Rebuilding Jobs in Haiti
At Architecture for Humanity headquarters, the office gathers for a weekly ideas lunch and presentation. On the Friday I visited in August, 20 or so staffers listen in on Architecture for Humanity program manager Sandhya Naidu Janardhan’s update on the progress in Haiti.
After receiving her master’s degree at Columbia University, Janardhan worked for India’s InFORM Architects before joining Architecture for Humanity’s design fellowship program in 2008. Stationed in Hyderabad, India, in 2009, she worked to build some 10 low-cost primary healthcare clinics in six months. As the point on Haiti since June 2010, on any given day Janardhan will coordinate between representatives of, say, Ben Stiller’s family foundation, the Haitian government, and Architecture for Humanity’s staff in the field.
“I am someone who is the bridge between Haiti and here,” she says after her presentation. Sinclair describes her role more admiringly: “She is the single biggest threat to my job.”
Janardhan’s presentation focuses on the Haiti Rebuilding Center, the locus of Architecture for Humanity’s job-building and job-training effort. There, Architecture for Humanity’s growing staff—17 full-time staffers aided by some 20 volunteers—runs the organization’s school construction initiative, commercial-corridor revitalization program, and technical assistance efforts. In eight years’ time, she explains, the center will be wholly locally run.
The center’s impact isn’t always quantifiable. There’s masonry training for contractors once a week. Staff there recently offered a workshop on collaborative design for girls. They were ready for as many as 40 girls by the 10 a.m. start and expected about 10 to show up. By 10:30, the center had a queue of 200 girls. A sign of enthusiasm for the center’s work, many of the girls made a long trek from outlying refugee camps to get there.
Architecture for Humanity’s Haiti school initiative is one of the first projects to show the sort of tangible results that people might expect to see. One school is now complete; five more (of a total of 10) are under construction. Janardhan prefers to measure results by people, not buildings: She says the schools will serve 3,000 students and employ 100 teachers and 40 staff.
In terms of buildings, the biggest results will come in the form of a collaborative enterprise with Habitat for Humanity: the Santo Community Development Plan, a $15 million permanent shelter community just outside Léogâne, the wrecked epicenter of the January 2010 earthquake. The greenfield development will consist of 500 homes, designed to house 1,000 displaced families—who are still camped out in the region, awaiting relief.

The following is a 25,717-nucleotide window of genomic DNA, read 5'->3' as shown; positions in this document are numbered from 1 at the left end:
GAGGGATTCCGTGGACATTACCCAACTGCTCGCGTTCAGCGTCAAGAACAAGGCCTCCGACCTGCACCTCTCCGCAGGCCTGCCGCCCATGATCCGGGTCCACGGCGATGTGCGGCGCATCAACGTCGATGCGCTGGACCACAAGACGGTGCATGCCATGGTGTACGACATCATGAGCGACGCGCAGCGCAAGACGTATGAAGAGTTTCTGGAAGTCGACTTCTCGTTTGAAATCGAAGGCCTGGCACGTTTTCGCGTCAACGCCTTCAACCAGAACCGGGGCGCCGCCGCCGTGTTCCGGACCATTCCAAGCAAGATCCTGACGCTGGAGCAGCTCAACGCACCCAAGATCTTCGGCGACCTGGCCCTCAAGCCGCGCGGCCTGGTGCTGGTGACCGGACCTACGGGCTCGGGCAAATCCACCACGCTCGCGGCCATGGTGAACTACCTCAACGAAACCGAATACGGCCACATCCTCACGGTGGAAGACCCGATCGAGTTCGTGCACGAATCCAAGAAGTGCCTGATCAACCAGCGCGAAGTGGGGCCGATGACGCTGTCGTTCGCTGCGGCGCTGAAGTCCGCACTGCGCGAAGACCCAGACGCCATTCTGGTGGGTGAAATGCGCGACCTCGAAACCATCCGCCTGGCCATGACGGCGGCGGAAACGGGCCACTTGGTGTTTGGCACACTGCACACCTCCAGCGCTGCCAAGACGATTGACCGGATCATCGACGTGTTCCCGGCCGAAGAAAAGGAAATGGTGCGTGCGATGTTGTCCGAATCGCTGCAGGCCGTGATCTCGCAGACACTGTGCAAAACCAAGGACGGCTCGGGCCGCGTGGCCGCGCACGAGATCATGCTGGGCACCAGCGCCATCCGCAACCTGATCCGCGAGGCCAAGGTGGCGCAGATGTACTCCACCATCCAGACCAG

This is not just a Habitat project, but the Habitat project, says Mark Andrews, vice president of Habitat for Humanity’s Haiti Recovery program. While the organization is conducting 12 other reconstruction projects in Haiti, Santo is by far the most visible and capital intensive.
“One of the many unique things about this project is that not only will we be building 500 houses in this community, the first 150 will be built within two weeks, in November,” Andrews says. The Léogâne site will serve as the 2011 Jimmy & Rosalynn Carter Work Project, with the former president and first lady visiting in November, marking it as Habitat for Humanity’s biggest single event globally this year.
But Architecture for Humanity’s biggest impact in Haiti won’t be measured by buildings, or even in this decade, says Eric Cesal, Architecture for Humanity’s regional program manager in Haiti. In Port-au-Prince, he is working to identify businesses to anchor each of the six commercial corridors the organization is developing—a 25-year project. “Some of these places employed 100 people,” he says. “Now they don’t employ anyone.”
Architecture for Humanity has retained the services of a third-party monitoring and evaluation firm to track this stimulus effort. It may take longer still to measure the success of the broad, general effort to confirm what architecture can actually do for Haiti.
“One of the reasons that disaster disproportionately affects the poor is because their buildings aren’t built as well,” Cesal says. “In an environment of poverty, people don’t have access to professional design services. Where that happens over decades, the role of architecture and engineering is psychologically divorced from buildings. You just get your cousin to do it or the guy down the street.”